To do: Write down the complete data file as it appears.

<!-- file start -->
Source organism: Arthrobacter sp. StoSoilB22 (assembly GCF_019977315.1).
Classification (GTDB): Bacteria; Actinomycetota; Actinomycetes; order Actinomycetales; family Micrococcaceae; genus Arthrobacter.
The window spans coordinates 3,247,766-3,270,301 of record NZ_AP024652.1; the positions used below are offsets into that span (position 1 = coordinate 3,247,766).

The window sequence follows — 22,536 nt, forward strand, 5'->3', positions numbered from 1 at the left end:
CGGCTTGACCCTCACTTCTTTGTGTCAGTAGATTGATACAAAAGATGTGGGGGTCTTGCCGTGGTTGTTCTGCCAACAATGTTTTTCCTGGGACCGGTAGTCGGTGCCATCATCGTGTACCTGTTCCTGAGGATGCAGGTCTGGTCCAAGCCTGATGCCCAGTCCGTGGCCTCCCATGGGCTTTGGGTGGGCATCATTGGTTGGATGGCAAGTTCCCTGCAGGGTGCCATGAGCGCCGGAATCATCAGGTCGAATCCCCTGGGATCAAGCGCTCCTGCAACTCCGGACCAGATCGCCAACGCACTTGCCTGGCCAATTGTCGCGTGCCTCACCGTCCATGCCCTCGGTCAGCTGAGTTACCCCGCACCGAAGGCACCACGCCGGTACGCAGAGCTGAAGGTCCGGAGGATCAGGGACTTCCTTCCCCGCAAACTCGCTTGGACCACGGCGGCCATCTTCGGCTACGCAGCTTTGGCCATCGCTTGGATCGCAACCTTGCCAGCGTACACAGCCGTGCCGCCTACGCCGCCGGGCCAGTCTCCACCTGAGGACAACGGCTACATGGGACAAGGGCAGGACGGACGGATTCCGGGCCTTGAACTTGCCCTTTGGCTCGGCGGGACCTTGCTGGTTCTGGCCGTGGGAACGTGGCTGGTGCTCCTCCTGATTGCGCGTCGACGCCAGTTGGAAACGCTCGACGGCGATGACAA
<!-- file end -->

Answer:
Source organism: Arthrobacter sp. StoSoilB22 (assembly GCF_019977315.1).
Classification (GTDB): Bacteria; Actinomycetota; Actinomycetes; order Actinomycetales; family Micrococcaceae; genus Arthrobacter.
The window spans coordinates 3,247,766-3,270,301 of record NZ_AP024652.1; the positions used below are offsets into that span (position 1 = coordinate 3,247,766).

The window sequence follows — 22,536 nt, forward strand, 5'->3', positions numbered from 1 at the left end:
CGGCTTGACCCTCACTTCTTTGTGTCAGTAGATTGATACAAAAGATGTGGGGGTCTTGCCGTGGTTGTTCTGCCAACAATGTTTTTCCTGGGACCGGTAGTCGGTGCCATCATCGTGTACCTGTTCCTGAGGATGCAGGTCTGGTCCAAGCCTGATGCCCAGTCCGTGGCCTCCCATGGGCTTTGGGTGGGCATCATTGGTTGGATGGCAAGTTCCCTGCAGGGTGCCATGAGCGCCGGAATCATCAGGTCGAATCCCCTGGGATCAAGCGCTCCTGCAACTCCGGACCAGATCGCCAACGCACTTGCCTGGCCAATTGTCGCGTGCCTCACCGTCCATGCCCTCGGTCAGCTGAGTTACCCCGCACCGAAGGCACCACGCCGGTACGCAGAGCTGAAGGTCCGGAGGATCAGGGACTTCCTTCCCCGCAAACTCGCTTGGACCACGGCGGCCATCTTCGGCTACGCAGCTTTGGCCATCGCTTGGATCGCAACCTTGCCAGCGTACACAGCCGTGCCGCCTACGCCGCCGGGCCAGTCTCCACCTGAGGACAACGGCTACATGGGACAAGGGCAGGACGGACGGATTCCGGGCCTTGAACTTGCCCTTTGGCTCGGCGGGACCTTGCTGGTTCTGGCCGTGGGAACGTGGCTGGTGCTCCTCCTGATTGCGCGTCGACGCCAGTTGGAAACGCTCGACGGCGATGACAA